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June 24, 2017

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US vows strict monitoring of any nuclear deals made with Iran gov't

WASHINGTON--U.S. officials pledged Tuesday that any deal struck with Iran would include a strict monitoring regime to thwart any bid by Iranian leaders to covertly try to develop nuclear weapons.

But top U.S. negotiator Wendy Sherman would not be drawn by lawmakers on whether Washington and its partners would seek to extend the complex talks beyond a new Nov. 24 deadline.

"Transparency and monitoring is absolutely critical and core to any agreement. As I said, one of the pathways of greatest concern is, of course, covert action," Sherman told the Senate Foreign Relations committee.

For every measure laid out in any deal with Iran to rein in its suspect nuclear program "we will decide whether in fact an additional element of transparency and monitoring is needed over the entire duration of this agreement," she insisted.

Marathon talks between Iran and world powers in Vienna ended on July 19 after negotiators gave themselves four more months to try and bridge major gaps and strike a historic nuclear deal.

But, pressed on whether the U.S. and its allies in the so-called P5+1 group would refuse any further extension of the talks, Sherman demurred.

"I have learned in negotiations that it is very difficult to say what will happen at the end of any given period of time," the State Department's under secretary said.

"Our intent is absolutely to end this on November 24th in one direction or another."

The skilled diplomat, who has led the U.S. negotiating team for years, revealed the talks had only been extended for four months and not the full six allowed under an interim agreement "because we thought we would just get to month five before anything would happen."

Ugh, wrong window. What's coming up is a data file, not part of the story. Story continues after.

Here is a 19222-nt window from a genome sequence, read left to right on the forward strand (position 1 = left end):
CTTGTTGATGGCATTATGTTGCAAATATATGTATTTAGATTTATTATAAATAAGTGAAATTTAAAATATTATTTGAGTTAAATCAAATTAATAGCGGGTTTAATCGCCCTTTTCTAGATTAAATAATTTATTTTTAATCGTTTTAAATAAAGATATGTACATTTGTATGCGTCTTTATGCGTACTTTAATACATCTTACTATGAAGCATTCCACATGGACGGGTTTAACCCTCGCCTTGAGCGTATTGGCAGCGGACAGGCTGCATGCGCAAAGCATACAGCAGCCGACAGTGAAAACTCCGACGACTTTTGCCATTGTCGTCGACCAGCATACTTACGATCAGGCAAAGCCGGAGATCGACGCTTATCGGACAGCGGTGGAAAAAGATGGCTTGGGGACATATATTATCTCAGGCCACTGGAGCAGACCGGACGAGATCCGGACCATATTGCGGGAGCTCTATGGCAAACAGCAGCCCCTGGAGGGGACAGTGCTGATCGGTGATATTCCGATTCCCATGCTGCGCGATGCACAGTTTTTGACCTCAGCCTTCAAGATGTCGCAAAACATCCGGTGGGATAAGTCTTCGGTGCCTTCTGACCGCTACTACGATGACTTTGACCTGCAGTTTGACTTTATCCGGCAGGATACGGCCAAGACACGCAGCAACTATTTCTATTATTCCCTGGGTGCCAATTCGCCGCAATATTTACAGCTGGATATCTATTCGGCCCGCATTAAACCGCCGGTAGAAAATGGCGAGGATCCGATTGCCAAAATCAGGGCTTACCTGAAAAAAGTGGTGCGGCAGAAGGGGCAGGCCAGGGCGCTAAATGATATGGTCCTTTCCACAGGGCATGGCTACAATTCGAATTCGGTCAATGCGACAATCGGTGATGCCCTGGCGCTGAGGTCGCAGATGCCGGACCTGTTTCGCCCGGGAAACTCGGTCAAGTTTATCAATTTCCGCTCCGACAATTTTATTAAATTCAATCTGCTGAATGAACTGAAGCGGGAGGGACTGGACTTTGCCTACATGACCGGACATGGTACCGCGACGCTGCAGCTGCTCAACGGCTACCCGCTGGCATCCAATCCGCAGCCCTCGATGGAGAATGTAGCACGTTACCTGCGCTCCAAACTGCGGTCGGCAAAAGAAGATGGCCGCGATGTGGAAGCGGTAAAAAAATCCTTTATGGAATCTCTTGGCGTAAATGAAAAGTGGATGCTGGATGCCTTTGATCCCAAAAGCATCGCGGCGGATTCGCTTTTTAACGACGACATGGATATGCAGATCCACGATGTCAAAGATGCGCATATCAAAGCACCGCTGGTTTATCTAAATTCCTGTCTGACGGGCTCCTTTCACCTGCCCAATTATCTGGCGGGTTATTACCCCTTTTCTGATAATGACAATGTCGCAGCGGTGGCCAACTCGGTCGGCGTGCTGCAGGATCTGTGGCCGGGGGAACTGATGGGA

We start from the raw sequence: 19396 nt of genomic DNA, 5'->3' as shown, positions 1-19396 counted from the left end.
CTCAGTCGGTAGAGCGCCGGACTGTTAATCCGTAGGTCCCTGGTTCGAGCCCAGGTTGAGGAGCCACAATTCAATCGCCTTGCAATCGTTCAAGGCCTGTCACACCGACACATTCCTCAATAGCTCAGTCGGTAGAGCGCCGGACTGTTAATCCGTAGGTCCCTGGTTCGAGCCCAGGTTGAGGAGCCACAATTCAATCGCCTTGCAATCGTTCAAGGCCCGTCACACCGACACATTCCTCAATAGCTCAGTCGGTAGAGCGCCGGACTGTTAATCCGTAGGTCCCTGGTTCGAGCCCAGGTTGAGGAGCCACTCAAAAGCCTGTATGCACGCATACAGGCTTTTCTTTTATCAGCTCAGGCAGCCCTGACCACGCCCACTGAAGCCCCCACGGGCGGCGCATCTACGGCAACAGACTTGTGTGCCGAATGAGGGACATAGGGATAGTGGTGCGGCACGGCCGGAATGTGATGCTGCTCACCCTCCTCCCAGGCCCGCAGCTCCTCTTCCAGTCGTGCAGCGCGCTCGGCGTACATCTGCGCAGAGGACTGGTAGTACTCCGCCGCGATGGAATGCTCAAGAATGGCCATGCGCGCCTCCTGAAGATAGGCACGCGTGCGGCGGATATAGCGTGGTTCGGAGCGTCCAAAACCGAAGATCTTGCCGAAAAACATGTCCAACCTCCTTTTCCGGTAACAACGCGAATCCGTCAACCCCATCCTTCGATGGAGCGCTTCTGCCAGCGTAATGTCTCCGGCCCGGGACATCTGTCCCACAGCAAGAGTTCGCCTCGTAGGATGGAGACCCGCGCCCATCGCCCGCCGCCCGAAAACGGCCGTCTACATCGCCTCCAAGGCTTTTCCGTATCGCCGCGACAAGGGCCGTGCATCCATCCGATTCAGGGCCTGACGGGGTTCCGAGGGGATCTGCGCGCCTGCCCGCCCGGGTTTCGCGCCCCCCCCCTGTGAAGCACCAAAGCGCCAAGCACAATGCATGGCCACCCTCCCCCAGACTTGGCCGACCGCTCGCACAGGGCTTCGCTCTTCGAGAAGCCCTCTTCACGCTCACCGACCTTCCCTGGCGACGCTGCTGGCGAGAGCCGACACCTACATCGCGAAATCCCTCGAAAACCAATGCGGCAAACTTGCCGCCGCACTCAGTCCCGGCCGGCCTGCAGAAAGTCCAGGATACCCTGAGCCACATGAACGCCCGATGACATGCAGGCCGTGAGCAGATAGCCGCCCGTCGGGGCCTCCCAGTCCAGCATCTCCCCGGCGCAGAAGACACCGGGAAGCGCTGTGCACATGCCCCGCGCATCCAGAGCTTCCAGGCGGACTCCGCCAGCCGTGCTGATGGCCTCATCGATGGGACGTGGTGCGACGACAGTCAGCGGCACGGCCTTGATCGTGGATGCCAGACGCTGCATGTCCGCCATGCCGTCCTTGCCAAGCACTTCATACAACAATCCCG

It remains unclear when the next phase of the talks will start, or where the negotiations will be held, although talks are expected on the sidelines of the U.N. General Assembly in September.

"I cannot tell you today that our diplomacy will succeed, because I am not sure that it will. I can tell you that in the past six months, we have made significant and steady progress," Sherman said.

"Our goal is to structure an agreement that would make any attempt to break out of such an agreement so visible and so time-consuming that Iran would either be deterred from trying or stopped before it could succeed."

If all efforts fail, "we will have very serious decisions to make," Sherman said.

"If Iran will not reach a comprehensive agreement that cuts off all of their pathways to a nuclear weapon and that gives the international community assurance we're looking for, then we will step up right with you to additional sanctions and to considering all of the options which the president of the United States says remain on the table."

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